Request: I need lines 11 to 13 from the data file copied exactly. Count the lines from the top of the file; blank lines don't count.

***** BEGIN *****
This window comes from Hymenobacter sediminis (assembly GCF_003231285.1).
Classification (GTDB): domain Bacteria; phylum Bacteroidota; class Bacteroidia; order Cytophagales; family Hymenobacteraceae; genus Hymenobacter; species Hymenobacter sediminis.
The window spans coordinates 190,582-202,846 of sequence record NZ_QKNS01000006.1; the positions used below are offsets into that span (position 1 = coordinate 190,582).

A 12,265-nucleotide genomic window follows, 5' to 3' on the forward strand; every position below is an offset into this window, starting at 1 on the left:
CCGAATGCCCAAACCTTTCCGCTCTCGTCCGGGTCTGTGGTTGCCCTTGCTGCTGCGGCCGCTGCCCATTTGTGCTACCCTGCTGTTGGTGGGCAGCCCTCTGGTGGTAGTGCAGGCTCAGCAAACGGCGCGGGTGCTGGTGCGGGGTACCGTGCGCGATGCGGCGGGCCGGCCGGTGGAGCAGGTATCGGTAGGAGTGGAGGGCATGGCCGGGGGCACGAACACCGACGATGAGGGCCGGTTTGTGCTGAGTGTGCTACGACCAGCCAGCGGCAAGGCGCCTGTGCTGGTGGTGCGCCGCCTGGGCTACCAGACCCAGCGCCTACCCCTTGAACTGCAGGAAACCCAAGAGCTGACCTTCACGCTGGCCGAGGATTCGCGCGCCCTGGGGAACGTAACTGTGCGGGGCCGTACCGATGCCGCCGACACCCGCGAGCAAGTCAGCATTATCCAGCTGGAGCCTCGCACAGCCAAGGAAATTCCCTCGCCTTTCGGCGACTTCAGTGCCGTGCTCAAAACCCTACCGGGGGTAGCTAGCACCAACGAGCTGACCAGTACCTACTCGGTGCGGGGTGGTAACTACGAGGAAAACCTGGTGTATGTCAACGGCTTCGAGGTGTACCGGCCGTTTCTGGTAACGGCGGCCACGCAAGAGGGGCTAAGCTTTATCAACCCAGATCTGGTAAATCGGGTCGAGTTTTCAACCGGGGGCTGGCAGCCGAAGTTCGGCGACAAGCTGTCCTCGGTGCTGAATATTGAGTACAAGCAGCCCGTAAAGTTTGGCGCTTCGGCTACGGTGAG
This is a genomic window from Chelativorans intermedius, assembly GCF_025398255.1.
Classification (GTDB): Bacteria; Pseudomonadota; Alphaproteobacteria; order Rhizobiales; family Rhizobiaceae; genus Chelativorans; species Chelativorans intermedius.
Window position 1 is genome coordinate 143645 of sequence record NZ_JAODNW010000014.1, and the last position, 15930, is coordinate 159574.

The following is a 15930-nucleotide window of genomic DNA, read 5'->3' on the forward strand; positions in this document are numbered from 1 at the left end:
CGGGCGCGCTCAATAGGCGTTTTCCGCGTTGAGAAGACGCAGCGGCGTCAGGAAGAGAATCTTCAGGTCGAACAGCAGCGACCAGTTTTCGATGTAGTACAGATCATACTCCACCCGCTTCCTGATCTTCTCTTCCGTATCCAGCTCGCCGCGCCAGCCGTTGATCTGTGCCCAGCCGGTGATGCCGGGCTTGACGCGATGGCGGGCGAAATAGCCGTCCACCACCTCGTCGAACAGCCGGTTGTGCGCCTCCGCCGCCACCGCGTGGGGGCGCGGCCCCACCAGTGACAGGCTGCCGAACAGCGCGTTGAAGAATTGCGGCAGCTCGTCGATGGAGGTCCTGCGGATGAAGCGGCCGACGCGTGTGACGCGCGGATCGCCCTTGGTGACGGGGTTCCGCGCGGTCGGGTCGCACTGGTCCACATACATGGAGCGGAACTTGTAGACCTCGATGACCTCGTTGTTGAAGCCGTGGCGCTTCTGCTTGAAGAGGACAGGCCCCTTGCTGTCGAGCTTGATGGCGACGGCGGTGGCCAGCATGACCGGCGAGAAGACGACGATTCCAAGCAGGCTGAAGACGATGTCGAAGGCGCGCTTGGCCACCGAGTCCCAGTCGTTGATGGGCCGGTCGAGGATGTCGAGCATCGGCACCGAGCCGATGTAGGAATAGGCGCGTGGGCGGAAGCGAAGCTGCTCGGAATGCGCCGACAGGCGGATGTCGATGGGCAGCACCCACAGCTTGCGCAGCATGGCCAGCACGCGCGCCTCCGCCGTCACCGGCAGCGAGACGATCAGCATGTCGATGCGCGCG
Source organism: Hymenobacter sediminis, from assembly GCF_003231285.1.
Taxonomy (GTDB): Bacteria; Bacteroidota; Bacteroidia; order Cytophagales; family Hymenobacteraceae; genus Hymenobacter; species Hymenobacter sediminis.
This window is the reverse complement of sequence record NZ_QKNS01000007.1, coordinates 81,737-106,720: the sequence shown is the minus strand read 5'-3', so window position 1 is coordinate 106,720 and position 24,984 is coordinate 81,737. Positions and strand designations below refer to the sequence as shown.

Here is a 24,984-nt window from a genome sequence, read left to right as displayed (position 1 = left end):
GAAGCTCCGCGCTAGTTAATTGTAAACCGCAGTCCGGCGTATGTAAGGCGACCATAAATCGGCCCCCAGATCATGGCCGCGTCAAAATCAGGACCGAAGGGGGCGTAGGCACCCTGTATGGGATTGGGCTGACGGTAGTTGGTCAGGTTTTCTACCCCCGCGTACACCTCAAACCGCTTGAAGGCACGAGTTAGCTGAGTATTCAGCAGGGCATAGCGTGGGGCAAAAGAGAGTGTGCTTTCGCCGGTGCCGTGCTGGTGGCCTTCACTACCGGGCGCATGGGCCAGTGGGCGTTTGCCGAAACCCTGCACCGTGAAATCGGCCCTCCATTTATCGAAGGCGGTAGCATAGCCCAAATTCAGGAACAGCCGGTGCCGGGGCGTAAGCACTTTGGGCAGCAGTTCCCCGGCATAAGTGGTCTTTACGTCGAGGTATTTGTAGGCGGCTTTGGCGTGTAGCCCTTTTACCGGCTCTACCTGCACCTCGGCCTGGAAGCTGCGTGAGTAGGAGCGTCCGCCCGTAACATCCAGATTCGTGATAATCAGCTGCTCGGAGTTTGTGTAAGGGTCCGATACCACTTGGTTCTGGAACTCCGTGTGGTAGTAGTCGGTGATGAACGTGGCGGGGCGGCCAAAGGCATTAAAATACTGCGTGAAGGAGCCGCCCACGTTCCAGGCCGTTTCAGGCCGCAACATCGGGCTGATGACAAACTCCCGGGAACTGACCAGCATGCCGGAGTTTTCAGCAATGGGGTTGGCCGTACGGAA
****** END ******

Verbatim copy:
Source organism: Hymenobacter sediminis, from assembly GCF_003231285.1.
Taxonomy (GTDB): Bacteria; Bacteroidota; Bacteroidia; order Cytophagales; family Hymenobacteraceae; genus Hymenobacter; species Hymenobacter sediminis.
This window is the reverse complement of sequence record NZ_QKNS01000007.1, coordinates 81,737-106,720: the sequence shown is the minus strand read 5'-3', so window position 1 is coordinate 106,720 and position 24,984 is coordinate 81,737. Positions and strand designations below refer to the sequence as shown.